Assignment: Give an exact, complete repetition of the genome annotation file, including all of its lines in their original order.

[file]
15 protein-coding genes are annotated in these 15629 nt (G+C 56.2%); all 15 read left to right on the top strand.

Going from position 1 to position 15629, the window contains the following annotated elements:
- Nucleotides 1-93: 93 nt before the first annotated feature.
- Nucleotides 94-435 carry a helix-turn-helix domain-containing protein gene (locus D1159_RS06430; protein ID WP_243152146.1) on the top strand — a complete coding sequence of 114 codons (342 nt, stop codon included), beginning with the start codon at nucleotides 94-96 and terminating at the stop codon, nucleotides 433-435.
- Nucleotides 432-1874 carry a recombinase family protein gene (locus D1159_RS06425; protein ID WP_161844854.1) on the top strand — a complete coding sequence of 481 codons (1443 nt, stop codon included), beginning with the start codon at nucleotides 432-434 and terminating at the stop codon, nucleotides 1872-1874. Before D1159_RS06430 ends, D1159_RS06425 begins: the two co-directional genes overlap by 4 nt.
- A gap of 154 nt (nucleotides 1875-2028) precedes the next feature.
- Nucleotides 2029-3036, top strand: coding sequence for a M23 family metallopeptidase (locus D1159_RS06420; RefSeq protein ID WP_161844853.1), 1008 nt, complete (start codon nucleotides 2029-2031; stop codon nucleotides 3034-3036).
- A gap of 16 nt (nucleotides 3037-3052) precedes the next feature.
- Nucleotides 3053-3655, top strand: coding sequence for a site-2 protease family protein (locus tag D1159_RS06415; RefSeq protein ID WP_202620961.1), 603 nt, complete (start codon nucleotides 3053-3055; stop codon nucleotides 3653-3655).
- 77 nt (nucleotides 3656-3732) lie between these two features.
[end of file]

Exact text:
15 protein-coding genes are annotated in these 15629 nt (G+C 56.2%); all 15 read left to right on the top strand.

Going from position 1 to position 15629, the window contains the following annotated elements:
- Nucleotides 1-93: 93 nt before the first annotated feature.
- Nucleotides 94-435 carry a helix-turn-helix domain-containing protein gene (locus D1159_RS06430; protein ID WP_243152146.1) on the top strand — a complete coding sequence of 114 codons (342 nt, stop codon included), beginning with the start codon at nucleotides 94-96 and terminating at the stop codon, nucleotides 433-435.
- Nucleotides 432-1874 carry a recombinase family protein gene (locus D1159_RS06425; protein ID WP_161844854.1) on the top strand — a complete coding sequence of 481 codons (1443 nt, stop codon included), beginning with the start codon at nucleotides 432-434 and terminating at the stop codon, nucleotides 1872-1874. Before D1159_RS06430 ends, D1159_RS06425 begins: the two co-directional genes overlap by 4 nt.
- A gap of 154 nt (nucleotides 1875-2028) precedes the next feature.
- Nucleotides 2029-3036, top strand: coding sequence for a M23 family metallopeptidase (locus D1159_RS06420; RefSeq protein ID WP_161844853.1), 1008 nt, complete (start codon nucleotides 2029-2031; stop codon nucleotides 3034-3036).
- A gap of 16 nt (nucleotides 3037-3052) precedes the next feature.
- Nucleotides 3053-3655, top strand: coding sequence for a site-2 protease family protein (locus tag D1159_RS06415; RefSeq protein ID WP_202620961.1), 603 nt, complete (start codon nucleotides 3053-3055; stop codon nucleotides 3653-3655).
- 77 nt (nucleotides 3656-3732) lie between these two features.